Refrigerant Transition Update

The Refrigerant Transition topic was a key focus at the CMPX event in Toronto last week. A panel of six experts discussed the various issues and concerns at CMPX.

This will be a primary issue in 2024/25 and will require significant resources from HRAI and its members to ensure a smooth transition to new, lower GWP products.

In theory, the shift towards using low-GWP products makes sense, given today's climate change priorities. Doing so, however, means moving from fluids that are classified by ASHRAE as A1 (non-toxic, non-flammable) to alternatives that fall into the A2L category (non-toxic, but slightly flammable). This is an important distinction as it means shifting an entire industry towards materials that are not currently recognized by Canadian regulations.

On that front, HRAI has been actively working with both Environment and Climate Change Canada (ECCC) and the provincial regulators to ensure that our codes and standards are adapted to ensure we can handle, transport, service and install products charged with the new refrigerants.

It is often said that when the United States coughs, Canada catches a cold. This is certainly the case with the refrigerant transition. In December, the Environment Protection Agency (EPA) ruled that no products can be manufactured in the U.S. containing high GWP refrigerants after January 1, 2025. Most of the Air Conditioners, Heat Pump, and refrigerant equipment currently sold in Canada comes from U.S.-based OEM’s.

HRAI is pleased to report that CSA B52 Chapter 13 was released at the end of 2023 allowing us to meet with provincial authorities to encourage early adoption of B52 to ensure installation of lower GWP products can proceed in their region. Most of the provinces have agreed to an early adoption with most being completed by October 2024.

We are also delighted to share the news that after months of dialogue with ECCC, the agency has consented to conduct a Stock review of the ODSHAR earlier than previously scheduled. This was originally slated for 2027/28 and is now set to commence later this year.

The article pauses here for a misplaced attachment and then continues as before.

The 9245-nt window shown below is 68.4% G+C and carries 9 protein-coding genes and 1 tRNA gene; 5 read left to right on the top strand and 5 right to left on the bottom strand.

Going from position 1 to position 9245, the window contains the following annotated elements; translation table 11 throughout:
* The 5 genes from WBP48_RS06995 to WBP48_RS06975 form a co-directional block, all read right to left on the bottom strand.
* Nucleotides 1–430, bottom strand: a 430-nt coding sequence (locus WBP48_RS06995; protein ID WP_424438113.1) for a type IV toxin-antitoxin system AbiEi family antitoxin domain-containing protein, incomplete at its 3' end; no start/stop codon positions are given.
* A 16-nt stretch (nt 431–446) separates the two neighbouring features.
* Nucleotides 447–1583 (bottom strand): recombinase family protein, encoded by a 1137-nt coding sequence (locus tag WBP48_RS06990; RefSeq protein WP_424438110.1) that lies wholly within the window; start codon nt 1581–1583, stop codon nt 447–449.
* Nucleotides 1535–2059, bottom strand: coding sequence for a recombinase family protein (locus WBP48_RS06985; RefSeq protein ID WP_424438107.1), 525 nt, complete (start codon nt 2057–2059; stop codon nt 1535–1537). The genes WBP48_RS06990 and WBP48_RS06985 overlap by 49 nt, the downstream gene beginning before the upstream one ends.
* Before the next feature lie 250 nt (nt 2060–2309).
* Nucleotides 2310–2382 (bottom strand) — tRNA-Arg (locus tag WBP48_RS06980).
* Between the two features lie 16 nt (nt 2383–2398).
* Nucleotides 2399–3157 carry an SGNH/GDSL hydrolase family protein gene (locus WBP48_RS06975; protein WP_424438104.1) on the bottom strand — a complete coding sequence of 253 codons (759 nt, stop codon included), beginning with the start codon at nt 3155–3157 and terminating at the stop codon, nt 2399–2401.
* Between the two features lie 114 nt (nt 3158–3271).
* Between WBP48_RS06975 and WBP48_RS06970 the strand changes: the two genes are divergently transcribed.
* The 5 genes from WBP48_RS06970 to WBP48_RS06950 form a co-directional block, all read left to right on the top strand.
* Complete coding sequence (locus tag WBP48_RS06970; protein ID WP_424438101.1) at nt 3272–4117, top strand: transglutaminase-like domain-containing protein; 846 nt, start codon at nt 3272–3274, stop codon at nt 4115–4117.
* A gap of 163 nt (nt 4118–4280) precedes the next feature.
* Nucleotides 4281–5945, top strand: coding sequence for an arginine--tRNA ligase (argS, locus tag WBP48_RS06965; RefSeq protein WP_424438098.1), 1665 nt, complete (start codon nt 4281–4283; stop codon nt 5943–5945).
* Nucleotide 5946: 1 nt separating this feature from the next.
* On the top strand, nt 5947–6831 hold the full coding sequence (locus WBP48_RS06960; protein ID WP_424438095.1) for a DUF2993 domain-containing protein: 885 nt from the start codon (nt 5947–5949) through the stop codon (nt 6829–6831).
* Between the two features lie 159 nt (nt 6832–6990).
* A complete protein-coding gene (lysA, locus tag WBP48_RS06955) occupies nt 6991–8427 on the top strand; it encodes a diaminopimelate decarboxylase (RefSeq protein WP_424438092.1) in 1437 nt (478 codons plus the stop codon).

ECCC is currently in the preparatory phase for the review and plans to involve stakeholders in the coming months. The focus is to update ECCC’s understanding of the use and integration of HFC alternatives in crucial sectors, notably refrigeration and air conditioning. This exploration is not only pertinent for the ODSHAR stock review but will also assist ECCC in various other aspects.

To this end, ECCC seeks to involve HRAI members in this review process. They have committed to collaborate with stakeholders in the air conditioning and refrigeration industries. This initiative seeks to gather insights on the current state of HFC alternatives' usage and adoption in Canada. HRAI is committed to working alongside ECCC to foster an open exchange of information between ECCC and our members, wherever feasible.

We anticipate initiating this engagement in late April or early May. This achievement is a testament to the dedication of our working group and the broader membership community.

Our next steps include coordinating with ECCC to clarify the desired format and scope of industry engagement. While the outcomes of such engagements cannot be guaranteed, our proactive approach has ensured that we will have a voice in these crucial discussions.

This file will remain active over the coming months, but we are advancing the industry position on all fronts.

This move to more flammable refrigerants will require service people to be retrained. HRAI has launched a new training program that provides the basics on handling and servicing products with the new lower GWP refrigerants. https://www.hrai.ca/flammable-online-course

As more information becomes available, we will continue to communicate with the HRAI membership base and key stakeholders.

If you have specific questions, please feel free to reach out to me at smacleod@hrai.ca.


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